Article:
Wednesday, June 24, 2015

Lung cancer

Do you know anyone who has been diagnosed with lung cancer?  How can you not; it seems like an epidemic anymore.

Has someone that you love died of this terrible disease?  Again, how can you not - it's every-frigging-where.

Have you ever been involved in a conversation with someone when you've related the information about this friend or relative who is struggling with the disease only to be asked "was he/she a smoker?"

If you were to answer "yes" does that mean they deserved to be stricken?

I had a friend some years ago that said she was a bit jealous of all the attention that breast cancer got.  Not that it didn't deserve it but she felt as though lung cancer was put on the back burner cuz - well - they smoked so what did they expect?

I said "had" because my friend isn't around anymore to have discussions with - she's dead and I miss her very much.

I wish everyone would stop smoking.  I hate to see people drawing poison into their lungs.  I hate the smell.  I hate to see butts thrown all over the damn place but do those people deserve to get cancer?  Hell no!

A doctor friend of mine told me that it used to be just men that he saw in his practice that had lung cancer but recently the number of women had increased alarmingly.  Non-smoking women.  

Someone else I loved very, very much died 10 months after being diagnosed.  A non-smoker.  I thought we would spend many more Christmases together.  Never in a million years did I see that coming.

My point is - the next time you hear of someone living with or has recently died because of lung cancer, please hold yourself back from asking the "were they a smoker" question because it translates into "they got what they deserved."

Oh, and while I have your attention - I wish we could abolish the phrase "he/she lost the battle."  That one makes me cross eyed.  No one's a loser - they led the fight.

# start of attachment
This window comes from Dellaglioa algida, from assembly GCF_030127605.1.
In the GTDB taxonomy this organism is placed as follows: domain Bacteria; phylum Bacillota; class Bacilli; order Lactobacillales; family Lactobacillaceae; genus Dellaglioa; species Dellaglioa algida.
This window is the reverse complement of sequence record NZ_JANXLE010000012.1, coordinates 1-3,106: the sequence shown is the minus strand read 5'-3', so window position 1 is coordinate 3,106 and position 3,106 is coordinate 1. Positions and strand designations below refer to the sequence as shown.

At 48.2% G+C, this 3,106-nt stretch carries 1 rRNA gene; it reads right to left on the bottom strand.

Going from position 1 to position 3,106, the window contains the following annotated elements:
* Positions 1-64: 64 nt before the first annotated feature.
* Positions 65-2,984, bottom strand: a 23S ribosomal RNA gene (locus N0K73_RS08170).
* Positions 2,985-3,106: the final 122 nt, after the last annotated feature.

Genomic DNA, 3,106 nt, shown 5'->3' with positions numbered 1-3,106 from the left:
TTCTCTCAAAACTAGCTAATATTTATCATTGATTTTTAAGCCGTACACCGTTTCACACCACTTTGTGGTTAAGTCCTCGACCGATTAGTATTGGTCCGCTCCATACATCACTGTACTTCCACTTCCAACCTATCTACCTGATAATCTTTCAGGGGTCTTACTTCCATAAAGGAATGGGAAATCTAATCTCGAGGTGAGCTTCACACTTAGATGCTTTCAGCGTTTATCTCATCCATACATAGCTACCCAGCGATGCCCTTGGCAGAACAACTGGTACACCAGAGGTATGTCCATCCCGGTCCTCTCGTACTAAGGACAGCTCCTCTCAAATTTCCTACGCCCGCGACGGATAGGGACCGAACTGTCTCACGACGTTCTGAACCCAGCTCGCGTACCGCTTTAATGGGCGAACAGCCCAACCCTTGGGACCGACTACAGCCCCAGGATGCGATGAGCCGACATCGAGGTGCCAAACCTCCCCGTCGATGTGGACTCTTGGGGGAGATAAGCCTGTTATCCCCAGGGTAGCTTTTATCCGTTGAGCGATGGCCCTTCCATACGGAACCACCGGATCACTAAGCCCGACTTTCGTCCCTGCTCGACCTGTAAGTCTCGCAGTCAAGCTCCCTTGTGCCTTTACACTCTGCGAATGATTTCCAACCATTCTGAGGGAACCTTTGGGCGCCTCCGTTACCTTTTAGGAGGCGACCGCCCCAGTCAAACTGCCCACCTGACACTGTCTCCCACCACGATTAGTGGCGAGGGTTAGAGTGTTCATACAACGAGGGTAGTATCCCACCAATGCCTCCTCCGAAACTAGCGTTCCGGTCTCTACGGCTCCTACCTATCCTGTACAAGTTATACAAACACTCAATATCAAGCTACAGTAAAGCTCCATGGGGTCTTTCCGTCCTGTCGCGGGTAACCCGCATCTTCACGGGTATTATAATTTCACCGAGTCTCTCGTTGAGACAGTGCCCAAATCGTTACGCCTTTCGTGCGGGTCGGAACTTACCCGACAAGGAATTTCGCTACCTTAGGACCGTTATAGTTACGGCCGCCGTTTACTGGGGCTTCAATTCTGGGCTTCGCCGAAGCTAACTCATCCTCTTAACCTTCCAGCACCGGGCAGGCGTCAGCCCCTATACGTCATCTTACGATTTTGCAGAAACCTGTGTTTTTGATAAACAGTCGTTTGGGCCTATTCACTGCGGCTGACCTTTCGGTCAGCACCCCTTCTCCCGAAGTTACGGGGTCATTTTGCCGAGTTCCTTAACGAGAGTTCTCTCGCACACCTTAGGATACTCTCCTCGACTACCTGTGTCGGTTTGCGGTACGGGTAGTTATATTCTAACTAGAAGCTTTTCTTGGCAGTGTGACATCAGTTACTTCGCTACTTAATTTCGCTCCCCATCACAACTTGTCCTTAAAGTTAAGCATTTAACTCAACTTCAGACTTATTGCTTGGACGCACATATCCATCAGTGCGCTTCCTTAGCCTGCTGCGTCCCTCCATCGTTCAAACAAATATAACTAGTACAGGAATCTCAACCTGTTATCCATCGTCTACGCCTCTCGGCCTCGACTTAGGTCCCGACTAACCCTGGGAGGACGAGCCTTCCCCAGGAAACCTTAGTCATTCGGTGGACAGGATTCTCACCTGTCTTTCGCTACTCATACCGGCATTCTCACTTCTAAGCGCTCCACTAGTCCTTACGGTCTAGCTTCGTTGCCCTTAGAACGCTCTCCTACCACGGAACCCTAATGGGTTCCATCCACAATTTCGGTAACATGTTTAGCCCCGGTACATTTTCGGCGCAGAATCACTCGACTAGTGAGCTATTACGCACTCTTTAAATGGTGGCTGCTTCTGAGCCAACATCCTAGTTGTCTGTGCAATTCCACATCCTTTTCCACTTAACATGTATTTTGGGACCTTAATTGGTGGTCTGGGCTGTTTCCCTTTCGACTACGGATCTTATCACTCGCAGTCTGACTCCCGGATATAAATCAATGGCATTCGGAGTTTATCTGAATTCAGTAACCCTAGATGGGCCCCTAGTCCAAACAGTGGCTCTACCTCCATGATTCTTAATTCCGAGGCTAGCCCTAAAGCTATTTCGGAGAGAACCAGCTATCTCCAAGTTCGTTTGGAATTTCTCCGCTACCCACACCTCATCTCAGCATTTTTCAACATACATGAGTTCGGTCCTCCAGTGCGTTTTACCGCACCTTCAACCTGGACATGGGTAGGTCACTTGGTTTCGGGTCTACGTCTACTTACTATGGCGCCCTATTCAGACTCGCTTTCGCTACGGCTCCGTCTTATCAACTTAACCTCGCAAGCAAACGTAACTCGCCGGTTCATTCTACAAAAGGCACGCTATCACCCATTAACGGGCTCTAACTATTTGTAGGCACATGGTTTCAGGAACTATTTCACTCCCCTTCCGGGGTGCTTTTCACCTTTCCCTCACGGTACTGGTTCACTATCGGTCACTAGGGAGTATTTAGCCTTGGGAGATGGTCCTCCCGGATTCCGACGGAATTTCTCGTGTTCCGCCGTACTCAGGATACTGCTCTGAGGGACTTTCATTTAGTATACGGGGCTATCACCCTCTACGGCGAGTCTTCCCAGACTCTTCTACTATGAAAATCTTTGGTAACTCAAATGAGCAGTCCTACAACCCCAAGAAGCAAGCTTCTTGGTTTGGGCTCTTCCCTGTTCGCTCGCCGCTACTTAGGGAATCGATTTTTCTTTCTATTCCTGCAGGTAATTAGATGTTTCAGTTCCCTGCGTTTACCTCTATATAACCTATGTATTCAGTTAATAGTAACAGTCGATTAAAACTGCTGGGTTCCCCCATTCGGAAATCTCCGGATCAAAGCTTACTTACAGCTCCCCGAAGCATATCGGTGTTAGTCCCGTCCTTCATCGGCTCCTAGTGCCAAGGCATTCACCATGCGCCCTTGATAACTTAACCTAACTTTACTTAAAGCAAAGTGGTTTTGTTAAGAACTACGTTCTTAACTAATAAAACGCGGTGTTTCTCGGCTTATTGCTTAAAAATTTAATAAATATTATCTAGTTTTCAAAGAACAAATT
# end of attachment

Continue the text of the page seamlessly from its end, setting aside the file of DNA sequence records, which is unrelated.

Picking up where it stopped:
1 comment:

  1. Ellen, I am late reading this, but agree with you here. Some cancers, like breast cancer, do seem to get more attention. I have a dear friend whose then 7 year old daughter has was diagnosed with neuroblastoma, a brain tumor. She survived the surgery and 8+ years later is doing well. Prognosis for something like this is usually grim. Recurrence within 5 years is common, and almost always more difficult to treat. Pediatric cancer gets a lot of face time (look at all the promotional material from major cancer societies). I mean, who isn't impacted by the images of children suffering? BUT, look at where the money goes. Not to pediatric cancer research. Research is significantly underfunded. While they use the images to hit us square in our emotional core and raise money, they don't spend as much on it, because fewer cases occur each year. Bait and switch tactics. I'm careful with where i donate.

    Your last paragraph hit home. My father died from pancreatic cancer. He led his fight. And when he was done, he passed the torch to the next one, to further the fight. The fight continues to this day.

    Todd in Destin